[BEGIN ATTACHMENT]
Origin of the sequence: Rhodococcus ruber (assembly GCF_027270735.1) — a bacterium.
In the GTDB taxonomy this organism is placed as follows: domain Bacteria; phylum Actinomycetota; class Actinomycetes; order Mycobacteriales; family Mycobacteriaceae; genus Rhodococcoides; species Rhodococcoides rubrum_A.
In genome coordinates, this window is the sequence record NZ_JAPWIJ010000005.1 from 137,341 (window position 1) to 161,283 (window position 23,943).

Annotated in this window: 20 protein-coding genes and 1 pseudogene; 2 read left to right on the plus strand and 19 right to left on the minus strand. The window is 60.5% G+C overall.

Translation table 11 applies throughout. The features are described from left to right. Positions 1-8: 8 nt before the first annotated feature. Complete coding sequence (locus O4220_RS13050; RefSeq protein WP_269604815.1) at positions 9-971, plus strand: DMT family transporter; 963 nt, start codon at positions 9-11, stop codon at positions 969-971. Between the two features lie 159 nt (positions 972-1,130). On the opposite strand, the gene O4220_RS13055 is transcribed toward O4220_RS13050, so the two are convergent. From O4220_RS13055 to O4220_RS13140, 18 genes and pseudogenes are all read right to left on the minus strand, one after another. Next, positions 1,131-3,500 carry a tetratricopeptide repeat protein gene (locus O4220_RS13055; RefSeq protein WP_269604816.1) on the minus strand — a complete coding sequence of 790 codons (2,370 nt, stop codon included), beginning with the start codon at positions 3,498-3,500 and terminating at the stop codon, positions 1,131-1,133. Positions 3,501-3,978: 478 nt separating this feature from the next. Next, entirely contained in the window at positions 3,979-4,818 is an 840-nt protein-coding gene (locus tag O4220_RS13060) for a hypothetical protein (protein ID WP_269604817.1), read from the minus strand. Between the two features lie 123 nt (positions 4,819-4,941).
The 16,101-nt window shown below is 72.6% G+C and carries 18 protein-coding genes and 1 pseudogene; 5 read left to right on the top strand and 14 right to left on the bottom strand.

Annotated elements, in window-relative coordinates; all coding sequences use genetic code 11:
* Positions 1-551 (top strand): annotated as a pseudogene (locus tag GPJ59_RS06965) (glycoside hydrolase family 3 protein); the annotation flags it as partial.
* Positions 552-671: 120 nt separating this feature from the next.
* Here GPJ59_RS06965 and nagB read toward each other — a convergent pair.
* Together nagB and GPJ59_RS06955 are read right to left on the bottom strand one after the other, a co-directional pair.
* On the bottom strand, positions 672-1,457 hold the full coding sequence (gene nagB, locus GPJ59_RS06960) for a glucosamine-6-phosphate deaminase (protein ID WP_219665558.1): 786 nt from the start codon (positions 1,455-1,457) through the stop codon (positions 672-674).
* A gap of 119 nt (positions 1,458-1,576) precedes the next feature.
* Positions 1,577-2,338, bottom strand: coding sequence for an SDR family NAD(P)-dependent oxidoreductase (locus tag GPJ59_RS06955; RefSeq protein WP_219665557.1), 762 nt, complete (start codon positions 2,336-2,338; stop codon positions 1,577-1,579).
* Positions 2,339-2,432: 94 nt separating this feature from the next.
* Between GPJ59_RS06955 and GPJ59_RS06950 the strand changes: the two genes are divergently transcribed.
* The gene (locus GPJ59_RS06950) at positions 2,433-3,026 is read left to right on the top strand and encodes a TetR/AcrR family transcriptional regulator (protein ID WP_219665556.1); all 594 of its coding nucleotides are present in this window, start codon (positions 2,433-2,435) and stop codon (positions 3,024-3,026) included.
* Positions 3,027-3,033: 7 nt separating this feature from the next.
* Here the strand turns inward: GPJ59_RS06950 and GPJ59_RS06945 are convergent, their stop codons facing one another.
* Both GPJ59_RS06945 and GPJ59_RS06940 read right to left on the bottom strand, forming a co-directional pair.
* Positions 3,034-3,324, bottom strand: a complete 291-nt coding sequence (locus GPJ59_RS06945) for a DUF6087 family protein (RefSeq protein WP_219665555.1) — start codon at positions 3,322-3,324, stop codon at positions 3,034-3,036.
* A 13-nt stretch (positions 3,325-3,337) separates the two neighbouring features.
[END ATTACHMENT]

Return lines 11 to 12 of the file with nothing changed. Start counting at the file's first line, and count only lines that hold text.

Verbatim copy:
* Together nagB and GPJ59_RS06955 are read right to left on the bottom strand one after the other, a co-directional pair.
* On the bottom strand, positions 672-1,457 hold the full coding sequence (gene nagB, locus GPJ59_RS06960) for a glucosamine-6-phosphate deaminase (protein ID WP_219665558.1): 786 nt from the start codon (positions 1,455-1,457) through the stop codon (positions 672-674).